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Barriers to Accrual and Enrollment in Brain Tumor Trials


Lee, Eudocia Q; Chukwueke, Ugonma N; Hervey-Jumper, Shawn L; et al; Weller, Michael (2019). Barriers to Accrual and Enrollment in Brain Tumor Trials. Neuro-Oncology, 21(9):1100-1117.

Abstract

Many factors contribute to the poor survival of malignant brain tumor patients, some of which are not easily remedied. However, one contributor to the lack of progress that may be modifiable is poor clinical trial accrual. Surveys of brain tumor patients and neuro-oncology providers suggest that clinicians do a poor job of discussing clinical trials with patients and referring patients for clinical trials. Yet, data from the Cancer Action Network of the American Cancer Society suggest that most eligible oncology patients asked to enroll on a clinical trial will agree to do so. To this end, the Society for Neuro-Oncology (SNO) in collaboration with the Response Assessment in Neuro-Oncology (RANO) Working Group, patient advocacy groups, clinical trial cooperative groups including the Adult Brain Tumor Consortium (ABTC), and other partners are working together with the intent to double clinical trial accrual over the next five years. Here we describe the factors contributing to poor clinical trial accrual in neuro-oncology and offer possible solutions.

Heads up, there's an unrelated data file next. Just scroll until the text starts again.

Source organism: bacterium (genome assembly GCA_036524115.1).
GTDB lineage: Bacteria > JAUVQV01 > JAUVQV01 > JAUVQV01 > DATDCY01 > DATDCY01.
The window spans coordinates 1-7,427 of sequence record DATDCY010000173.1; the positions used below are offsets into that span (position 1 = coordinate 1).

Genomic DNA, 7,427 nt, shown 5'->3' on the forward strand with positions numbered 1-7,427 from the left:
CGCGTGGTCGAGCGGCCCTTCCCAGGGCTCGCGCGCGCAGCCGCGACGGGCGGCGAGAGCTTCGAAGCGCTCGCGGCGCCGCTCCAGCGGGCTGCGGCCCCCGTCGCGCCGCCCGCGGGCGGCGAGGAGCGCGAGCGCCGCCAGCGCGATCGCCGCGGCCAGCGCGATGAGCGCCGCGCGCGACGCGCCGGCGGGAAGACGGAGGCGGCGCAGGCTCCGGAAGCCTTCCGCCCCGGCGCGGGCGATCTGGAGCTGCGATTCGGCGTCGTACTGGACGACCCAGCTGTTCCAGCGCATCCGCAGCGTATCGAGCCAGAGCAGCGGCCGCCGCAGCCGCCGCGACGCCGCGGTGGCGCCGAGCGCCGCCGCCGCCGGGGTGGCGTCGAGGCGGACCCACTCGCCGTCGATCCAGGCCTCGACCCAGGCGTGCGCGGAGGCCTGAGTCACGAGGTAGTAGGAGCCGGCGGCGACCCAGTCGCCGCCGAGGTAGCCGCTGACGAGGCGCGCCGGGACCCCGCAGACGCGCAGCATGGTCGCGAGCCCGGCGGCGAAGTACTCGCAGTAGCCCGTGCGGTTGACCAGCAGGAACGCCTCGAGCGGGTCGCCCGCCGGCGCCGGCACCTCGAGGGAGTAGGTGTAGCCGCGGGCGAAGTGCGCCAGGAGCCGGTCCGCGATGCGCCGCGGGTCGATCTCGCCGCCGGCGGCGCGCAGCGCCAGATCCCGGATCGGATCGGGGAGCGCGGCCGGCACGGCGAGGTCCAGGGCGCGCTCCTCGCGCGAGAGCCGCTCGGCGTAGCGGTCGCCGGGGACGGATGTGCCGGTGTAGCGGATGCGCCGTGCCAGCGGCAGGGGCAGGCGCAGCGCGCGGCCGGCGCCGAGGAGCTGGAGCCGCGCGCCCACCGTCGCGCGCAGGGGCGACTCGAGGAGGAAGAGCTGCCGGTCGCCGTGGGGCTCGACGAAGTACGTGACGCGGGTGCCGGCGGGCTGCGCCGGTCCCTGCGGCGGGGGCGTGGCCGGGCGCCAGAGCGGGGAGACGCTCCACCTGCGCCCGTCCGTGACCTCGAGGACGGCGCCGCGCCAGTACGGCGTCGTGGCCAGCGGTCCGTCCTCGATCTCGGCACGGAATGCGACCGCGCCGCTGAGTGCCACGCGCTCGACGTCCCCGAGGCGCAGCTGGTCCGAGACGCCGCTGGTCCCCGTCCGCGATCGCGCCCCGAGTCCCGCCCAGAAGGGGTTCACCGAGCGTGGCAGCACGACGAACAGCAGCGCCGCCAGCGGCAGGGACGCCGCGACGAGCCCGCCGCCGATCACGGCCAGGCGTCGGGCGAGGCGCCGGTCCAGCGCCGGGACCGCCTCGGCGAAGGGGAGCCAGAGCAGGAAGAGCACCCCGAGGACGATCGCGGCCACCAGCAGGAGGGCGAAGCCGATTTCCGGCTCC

Abstract

Many factors contribute to the poor survival of malignant brain tumor patients, some of which are not easily remedied. However, one contributor to the lack of progress that may be modifiable is poor clinical trial accrual. Surveys of brain tumor patients and neuro-oncology providers suggest that clinicians do a poor job of discussing clinical trials with patients and referring patients for clinical trials. Yet, data from the Cancer Action Network of the American Cancer Society suggest that most eligible oncology patients asked to enroll on a clinical trial will agree to do so. To this end, the Society for Neuro-Oncology (SNO) in collaboration with the Response Assessment in Neuro-Oncology (RANO) Working Group, patient advocacy groups, clinical trial cooperative groups including the Adult Brain Tumor Consortium (ABTC), and other partners are working together with the intent to double clinical trial accrual over the next five years. Here we describe the factors contributing to poor clinical trial accrual in neuro-oncology and offer possible solutions.

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Additional indexing

Item Type:Journal Article, refereed, further contribution
Communities & Collections:04 Faculty of Medicine > University Hospital Zurich > Clinic for Neurology
Dewey Decimal Classification:610 Medicine & health
Scopus Subject Areas:Health Sciences > Oncology
Health Sciences > Neurology (clinical)
Life Sciences > Cancer Research
Language:English
Date:6 September 2019
Deposited On:30 Oct 2019 15:42
Last Modified:01 Dec 2020 13:06
Publisher:Oxford University Press
ISSN:1522-8517
OA Status:Hybrid
Free access at:PubMed ID. An embargo period may apply.
Publisher DOI:https://doi.org/10.1093/neuonc/noz104
PubMed ID:31175826

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